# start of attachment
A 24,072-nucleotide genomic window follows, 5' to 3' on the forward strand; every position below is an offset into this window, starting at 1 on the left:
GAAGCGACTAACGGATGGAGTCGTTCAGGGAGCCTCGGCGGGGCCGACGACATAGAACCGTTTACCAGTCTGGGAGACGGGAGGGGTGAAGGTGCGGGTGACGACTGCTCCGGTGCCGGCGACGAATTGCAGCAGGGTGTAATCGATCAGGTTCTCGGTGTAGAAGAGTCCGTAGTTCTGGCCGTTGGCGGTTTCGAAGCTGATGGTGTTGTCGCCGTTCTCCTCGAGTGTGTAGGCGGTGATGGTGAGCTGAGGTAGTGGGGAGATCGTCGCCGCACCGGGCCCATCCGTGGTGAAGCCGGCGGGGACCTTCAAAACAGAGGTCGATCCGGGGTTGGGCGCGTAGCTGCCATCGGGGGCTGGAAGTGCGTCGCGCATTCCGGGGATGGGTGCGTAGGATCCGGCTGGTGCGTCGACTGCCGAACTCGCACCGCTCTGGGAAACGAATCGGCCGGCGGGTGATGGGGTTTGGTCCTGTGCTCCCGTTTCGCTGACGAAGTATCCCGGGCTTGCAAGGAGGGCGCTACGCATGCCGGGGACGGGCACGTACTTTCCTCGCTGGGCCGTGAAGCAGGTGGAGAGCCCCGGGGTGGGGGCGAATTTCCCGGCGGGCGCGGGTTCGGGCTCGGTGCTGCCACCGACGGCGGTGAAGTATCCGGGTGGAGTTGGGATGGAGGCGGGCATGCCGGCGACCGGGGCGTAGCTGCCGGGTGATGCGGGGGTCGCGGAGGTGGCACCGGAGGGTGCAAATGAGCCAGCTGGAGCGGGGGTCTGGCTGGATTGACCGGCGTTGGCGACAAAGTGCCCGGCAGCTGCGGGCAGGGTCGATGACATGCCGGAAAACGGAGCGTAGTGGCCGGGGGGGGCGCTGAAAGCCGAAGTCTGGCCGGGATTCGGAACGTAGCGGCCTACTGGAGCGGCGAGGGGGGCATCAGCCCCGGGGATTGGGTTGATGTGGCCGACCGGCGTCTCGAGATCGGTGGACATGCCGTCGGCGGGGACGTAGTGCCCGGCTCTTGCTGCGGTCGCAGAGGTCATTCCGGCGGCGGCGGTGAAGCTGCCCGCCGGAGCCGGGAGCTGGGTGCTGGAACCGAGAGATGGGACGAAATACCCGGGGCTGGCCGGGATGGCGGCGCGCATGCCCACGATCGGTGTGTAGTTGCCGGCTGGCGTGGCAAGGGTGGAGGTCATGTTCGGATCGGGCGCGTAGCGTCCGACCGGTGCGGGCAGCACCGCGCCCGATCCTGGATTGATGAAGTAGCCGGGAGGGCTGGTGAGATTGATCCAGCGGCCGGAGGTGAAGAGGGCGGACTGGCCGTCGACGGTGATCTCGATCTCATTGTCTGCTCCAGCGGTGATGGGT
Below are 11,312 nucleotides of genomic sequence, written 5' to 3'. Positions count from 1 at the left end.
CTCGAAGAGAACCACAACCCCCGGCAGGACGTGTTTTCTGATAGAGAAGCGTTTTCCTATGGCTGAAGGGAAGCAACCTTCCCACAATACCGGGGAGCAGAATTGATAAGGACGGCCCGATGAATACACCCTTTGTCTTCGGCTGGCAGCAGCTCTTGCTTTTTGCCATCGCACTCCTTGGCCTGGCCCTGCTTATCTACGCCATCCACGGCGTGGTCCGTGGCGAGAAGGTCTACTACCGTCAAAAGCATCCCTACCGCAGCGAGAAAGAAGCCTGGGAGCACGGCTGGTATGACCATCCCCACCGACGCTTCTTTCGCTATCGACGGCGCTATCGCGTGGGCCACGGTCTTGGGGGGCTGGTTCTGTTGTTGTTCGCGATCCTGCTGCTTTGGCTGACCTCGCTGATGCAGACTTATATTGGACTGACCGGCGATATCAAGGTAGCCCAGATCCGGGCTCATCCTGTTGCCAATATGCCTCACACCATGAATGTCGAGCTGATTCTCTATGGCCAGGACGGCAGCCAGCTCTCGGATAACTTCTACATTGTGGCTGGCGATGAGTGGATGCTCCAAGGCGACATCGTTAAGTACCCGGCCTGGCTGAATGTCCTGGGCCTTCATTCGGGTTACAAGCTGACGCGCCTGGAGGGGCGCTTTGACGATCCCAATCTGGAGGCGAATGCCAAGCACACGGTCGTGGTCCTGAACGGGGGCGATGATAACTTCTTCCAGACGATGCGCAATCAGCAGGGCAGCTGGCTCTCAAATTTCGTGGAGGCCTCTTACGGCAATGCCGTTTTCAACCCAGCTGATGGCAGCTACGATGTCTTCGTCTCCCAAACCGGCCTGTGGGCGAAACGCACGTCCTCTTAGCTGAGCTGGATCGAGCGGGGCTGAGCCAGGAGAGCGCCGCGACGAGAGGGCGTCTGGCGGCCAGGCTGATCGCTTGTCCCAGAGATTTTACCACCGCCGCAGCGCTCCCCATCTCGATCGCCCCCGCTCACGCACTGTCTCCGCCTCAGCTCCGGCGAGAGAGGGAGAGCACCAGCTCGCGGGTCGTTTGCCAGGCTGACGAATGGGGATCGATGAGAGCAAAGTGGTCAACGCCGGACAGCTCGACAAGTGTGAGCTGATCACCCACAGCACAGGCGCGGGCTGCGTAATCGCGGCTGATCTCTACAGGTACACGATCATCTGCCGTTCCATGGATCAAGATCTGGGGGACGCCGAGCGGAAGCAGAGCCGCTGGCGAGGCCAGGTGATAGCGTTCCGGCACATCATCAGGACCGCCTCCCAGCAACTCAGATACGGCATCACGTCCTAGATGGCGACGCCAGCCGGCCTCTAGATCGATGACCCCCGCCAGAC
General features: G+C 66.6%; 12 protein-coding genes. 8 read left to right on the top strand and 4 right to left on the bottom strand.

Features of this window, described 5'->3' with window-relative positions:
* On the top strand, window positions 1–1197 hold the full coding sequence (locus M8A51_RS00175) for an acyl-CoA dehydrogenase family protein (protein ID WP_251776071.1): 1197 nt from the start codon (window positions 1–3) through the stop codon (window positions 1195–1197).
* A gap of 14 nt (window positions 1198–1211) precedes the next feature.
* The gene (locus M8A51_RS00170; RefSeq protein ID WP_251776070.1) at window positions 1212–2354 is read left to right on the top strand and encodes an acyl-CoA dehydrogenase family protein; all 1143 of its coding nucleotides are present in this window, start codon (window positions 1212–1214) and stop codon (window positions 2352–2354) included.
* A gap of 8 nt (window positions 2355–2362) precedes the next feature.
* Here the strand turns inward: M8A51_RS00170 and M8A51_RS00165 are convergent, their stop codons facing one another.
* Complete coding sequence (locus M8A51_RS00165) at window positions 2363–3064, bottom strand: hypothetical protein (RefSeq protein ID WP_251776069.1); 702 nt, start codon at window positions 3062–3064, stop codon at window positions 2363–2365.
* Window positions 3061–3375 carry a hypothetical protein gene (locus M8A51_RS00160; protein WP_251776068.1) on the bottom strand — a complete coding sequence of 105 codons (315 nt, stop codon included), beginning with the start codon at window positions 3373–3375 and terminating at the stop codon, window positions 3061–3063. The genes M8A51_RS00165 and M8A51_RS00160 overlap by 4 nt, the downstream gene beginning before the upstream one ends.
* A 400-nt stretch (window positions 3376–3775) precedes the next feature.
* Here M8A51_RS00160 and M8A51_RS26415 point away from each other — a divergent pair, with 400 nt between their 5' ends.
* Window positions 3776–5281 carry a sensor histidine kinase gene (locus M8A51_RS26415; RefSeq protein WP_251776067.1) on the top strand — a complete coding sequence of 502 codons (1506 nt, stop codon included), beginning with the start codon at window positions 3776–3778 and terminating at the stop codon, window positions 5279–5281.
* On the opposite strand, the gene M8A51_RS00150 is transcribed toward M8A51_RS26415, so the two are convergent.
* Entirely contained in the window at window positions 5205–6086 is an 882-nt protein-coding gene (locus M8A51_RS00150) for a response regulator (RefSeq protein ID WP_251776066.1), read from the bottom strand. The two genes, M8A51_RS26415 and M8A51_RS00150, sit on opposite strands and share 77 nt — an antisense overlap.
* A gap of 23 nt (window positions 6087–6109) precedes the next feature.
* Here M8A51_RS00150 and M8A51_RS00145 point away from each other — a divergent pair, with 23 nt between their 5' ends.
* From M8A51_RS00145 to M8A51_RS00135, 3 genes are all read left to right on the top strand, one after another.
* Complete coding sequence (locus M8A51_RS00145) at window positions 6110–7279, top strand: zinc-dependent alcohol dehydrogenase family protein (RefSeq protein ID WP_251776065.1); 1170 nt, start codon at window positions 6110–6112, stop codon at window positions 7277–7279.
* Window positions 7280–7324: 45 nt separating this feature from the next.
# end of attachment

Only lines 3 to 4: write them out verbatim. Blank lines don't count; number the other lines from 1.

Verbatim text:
Below are 11,312 nucleotides of genomic sequence, written 5' to 3'. Positions count from 1 at the left end.
CTCGAAGAGAACCACAACCCCCGGCAGGACGTGTTTTCTGATAGAGAAGCGTTTTCCTATGGCTGAAGGGAAGCAACCTTCCCACAATACCGGGGAGCAGAATTGATAAGGACGGCCCGATGAATACACCCTTTGTCTTCGGCTGGCAGCAGCTCTTGCTTTTTGCCATCGCACTCCTTGGCCTGGCCCTGCTTATCTACGCCATCCACGGCGTGGTCCGTGGCGAGAAGGTCTACTACCGTCAAAAGCATCCCTACCGCAGCGAGAAAGAAGCCTGGGAGCACGGCTGGTATGACCATCCCCACCGACGCTTCTTTCGCTATCGACGGCGCTATCGCGTGGGCCACGGTCTTGGGGGGCTGGTTCTGTTGTTGTTCGCGATCCTGCTGCTTTGGCTGACCTCGCTGATGCAGACTTATATTGGACTGACCGGCGATATCAAGGTAGCCCAGATCCGGGCTCATCCTGTTGCCAATATGCCTCACACCATGAATGTCGAGCTGATTCTCTATGGCCAGGACGGCAGCCAGCTCTCGGATAACTTCTACATTGTGGCTGGCGATGAGTGGATGCTCCAAGGCGACATCGTTAAGTACCCGGCCTGGCTGAATGTCCTGGGCCTTCATTCGGGTTACAAGCTGACGCGCCTGGAGGGGCGCTTTGACGATCCCAATCTGGAGGCGAATGCCAAGCACACGGTCGTGGTCCTGAACGGGGGCGATGATAACTTCTTCCAGACGATGCGCAATCAGCAGGGCAGCTGGCTCTCAAATTTCGTGGAGGCCTCTTACGGCAATGCCGTTTTCAACCCAGCTGATGGCAGCTACGATGTCTTCGTCTCCCAAACCGGCCTGTGGGCGAAACGCACGTCCTCTTAGCTGAGCTGGATCGAGCGGGGCTGAGCCAGGAGAGCGCCGCGACGAGAGGGCGTCTGGCGGCCAGGCTGATCGCTTGTCCCAGAGATTTTACCACCGCCGCAGCGCTCCCCATCTCGATCGCCCCCGCTCACGCACTGTCTCCGCCTCAGCTCCGGCGAGAGAGGGAGAGCACCAGCTCGCGGGTCGTTTGCCAGGCTGACGAATGGGGATCGATGAGAGCAAAGTGGTCAACGCCGGACAGCTCGACAAGTGTGAGCTGATCACCCACAGCACAGGCGCGGGCTGCGTAATCGCGGCTGATCTCTACAGGTACACGATCATCTGCCGTTCCATGGATCAAGATCTGGGGGACGCCGAGCGGAAGCAGAGCCGCTGGCGAGGCCAGGTGATAGCGTTCCGGCACATCATCAGGACCGCCTCCCAGCAACTCAGATACGGCATCACGTCCTAGATGGCGACGCCAGCCGGCCTCTAGATCGATGACCCCCGCCAGAC